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SONDRA A. HAIGHT and JIMMIE F. MILLS, Administrator of the Estate of JAMES ROBERT SCOTT HAIGHT, Deceased, Plaintiffs v. TRAVELERS/AETNA PROPERTY CASUALTY CORPORATION, STATE AUTO INSURANCE COMPANIES and CHARLES WESTON HOLLEMAN, Defendants

No. COA98-686

(Filed 6 April 1999)

1.    Insurance--automobile--liability--definition of persons insured

    The trial court erred in a declaratory judgment action arising from an automobile accident by applying the definition of “persons insured” in N.C.G.S. § 20-279.21(b)(3) to the liability portion of the Financial Responsibility Act, N.C.G.S. § 20- 279.21(b)(2), because the persons insured under a vehicle liability policy are expressly set out in (b)(2). Furthermore, applying the (b)(3) definition could bring about the absurd result of requiring motor vehicle liability coverage for nondrivers.

2.    Insurance--automobile--exclusion--vehicle oriented

    A family member owned vehicle exclusion to an automobile liability policy was valid under the Financial Responsibility Act. A distinction has consistently been recognized between UM/UIM, which is person oriented, and liability, which is vehicle oriented; the exclusion here is vehicle oriented in that it limits coverage to personal injury or property damage arising out of the ownership, maintenance, or use of the covered vehicle and it is not at odds with the scheme behind the Financial Responsibility Act. Cartner v. Nationwide Mutual Fire Ins. Co., 123 N.C.App. 251, is not controlling because its exclusion was person oriented.    Appeal by defendants from judgment entered 30 April 1998 by Judge Beverly T. Beal in Mecklenburg County Superior Court. Heard in the Court of Appeals 27 January 1999.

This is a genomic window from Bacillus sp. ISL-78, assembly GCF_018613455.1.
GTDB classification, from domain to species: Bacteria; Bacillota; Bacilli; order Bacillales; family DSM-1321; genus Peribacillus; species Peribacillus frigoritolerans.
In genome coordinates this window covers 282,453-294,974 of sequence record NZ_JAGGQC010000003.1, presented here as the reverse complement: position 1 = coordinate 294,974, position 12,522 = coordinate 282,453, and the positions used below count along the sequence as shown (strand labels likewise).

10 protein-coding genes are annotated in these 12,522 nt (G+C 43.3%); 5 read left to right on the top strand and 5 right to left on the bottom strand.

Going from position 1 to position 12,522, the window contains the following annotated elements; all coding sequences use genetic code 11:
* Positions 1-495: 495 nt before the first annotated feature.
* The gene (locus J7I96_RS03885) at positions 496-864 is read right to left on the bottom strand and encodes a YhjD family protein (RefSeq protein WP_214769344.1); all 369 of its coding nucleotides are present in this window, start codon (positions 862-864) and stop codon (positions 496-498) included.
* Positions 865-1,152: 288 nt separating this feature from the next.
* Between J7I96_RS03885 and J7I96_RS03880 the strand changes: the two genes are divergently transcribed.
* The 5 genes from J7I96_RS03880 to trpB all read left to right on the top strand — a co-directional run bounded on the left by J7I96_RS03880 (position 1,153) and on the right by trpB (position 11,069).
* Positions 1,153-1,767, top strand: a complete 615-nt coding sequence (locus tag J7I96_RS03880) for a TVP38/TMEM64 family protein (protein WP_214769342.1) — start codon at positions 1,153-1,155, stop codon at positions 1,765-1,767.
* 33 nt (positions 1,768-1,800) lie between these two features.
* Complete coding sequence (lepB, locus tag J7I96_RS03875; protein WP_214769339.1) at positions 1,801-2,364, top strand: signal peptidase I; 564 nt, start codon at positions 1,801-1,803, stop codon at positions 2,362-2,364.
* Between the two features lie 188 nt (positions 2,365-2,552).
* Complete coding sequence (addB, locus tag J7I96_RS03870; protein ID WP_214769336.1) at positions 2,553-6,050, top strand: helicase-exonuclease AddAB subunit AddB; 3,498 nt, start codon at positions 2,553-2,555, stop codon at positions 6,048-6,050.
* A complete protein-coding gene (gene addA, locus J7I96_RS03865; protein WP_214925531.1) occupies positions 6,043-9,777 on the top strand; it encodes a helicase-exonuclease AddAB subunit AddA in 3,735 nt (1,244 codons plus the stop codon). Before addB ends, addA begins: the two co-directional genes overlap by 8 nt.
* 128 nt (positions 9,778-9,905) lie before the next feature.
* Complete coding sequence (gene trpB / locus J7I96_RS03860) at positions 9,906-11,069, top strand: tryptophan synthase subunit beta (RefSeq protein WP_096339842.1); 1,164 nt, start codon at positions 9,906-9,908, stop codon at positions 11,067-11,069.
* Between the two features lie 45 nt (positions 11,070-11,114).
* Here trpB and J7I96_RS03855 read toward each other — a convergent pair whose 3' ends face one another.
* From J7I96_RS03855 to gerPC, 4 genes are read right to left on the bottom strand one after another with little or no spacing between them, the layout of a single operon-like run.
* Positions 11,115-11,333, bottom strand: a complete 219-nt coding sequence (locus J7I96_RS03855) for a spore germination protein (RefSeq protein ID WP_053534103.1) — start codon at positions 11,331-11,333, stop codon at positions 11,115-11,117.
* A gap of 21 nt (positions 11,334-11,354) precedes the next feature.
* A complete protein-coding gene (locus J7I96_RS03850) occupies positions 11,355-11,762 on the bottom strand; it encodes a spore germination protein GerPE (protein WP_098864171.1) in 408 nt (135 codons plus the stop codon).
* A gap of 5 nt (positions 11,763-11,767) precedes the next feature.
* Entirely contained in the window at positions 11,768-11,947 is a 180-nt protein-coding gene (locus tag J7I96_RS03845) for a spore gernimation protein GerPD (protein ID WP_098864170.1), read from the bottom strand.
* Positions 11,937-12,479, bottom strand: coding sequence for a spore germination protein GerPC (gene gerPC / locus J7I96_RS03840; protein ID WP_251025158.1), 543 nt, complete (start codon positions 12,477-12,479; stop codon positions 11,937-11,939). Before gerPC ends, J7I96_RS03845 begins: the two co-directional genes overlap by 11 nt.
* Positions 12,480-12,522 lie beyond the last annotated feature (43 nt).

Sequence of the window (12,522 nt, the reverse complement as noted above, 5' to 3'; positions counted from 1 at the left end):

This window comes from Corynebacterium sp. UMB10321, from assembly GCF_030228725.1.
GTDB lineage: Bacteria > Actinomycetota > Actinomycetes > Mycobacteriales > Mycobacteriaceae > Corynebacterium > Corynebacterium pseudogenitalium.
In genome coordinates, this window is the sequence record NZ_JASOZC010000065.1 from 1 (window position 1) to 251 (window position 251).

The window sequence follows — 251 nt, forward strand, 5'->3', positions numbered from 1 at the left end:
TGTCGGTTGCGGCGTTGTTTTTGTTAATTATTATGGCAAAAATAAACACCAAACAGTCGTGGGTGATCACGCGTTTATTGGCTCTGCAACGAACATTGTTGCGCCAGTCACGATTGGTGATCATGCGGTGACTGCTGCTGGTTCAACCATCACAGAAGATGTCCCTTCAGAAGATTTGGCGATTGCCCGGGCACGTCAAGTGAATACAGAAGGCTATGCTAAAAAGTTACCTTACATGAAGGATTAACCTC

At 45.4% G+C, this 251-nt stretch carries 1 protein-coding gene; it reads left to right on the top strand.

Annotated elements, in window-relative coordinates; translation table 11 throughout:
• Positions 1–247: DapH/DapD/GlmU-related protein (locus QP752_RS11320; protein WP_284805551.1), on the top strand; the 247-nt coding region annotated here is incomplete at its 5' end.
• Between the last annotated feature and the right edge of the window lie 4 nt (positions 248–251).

Weaver, Bennett & Bland, P.A., by Michael David Bland and Christopher M. Vann, for plaintiffs-appellees.

    Crews & Klein, P.C., by James P. Crews, and Womble Carlyle Sandridge & Rice, A Professional Limited Liability Company, by Richard T. Rice and Alison R. Bost, for defendants- appellants.


    TIMMONS-GOODSON, Judge.

    Travelers/Aetna Property Casualty Corporation (“Travelers”) and State Auto Insurance Companies (“State Auto”) (collectively, “defendants”) appeal from a declaratory judgment in favor of Sondra A. Haight (“Haight”) and Jimmie F. Mills, Administrator of the Estate of James Robert Scott Haight (“Robert”), (collectively, “plaintiffs”). In the judgment, the trial court ruled that an insurance provision excluding liability coverage for a vehicle owned by a relative residing with the named insured was invalid under the North Carolina Vehicle Safety and Financial Responsibility Act (“Financial Responsibility Act”), North Carolina General Statutes section 20-279.1, et seq. After carefully considering the issues raised by this appeal, we conclude that the trial judge erred in declaring that the challenged exclusion was void.
    The relevant factual and procedural background is as follows: On 7 July 1997, an automobile owned and operated by Charles Weston Holleman (“Holleman”) collided with an automobile driven by Haight and occupied by her minor son, Robert. Robertwas killed in the accident and Haight sustained serious bodily injuries. At the time of the collision, Holleman resided with three family members: James, Mary Catherine, and Curtis. Holleman and each family member had separate personal automobile insurance policies that provided liability coverage in the amount of $100,000 per person/$300,000 per accident. Holleman, James, and Mary Catherine were insured by Travelers, and Curtis was insured by State Auto. Each of the individual policies contained a “family member-owned vehicle” exclusion denying liability coverage for the “ownership, maintenance, or use” of a vehicle owned by a family member.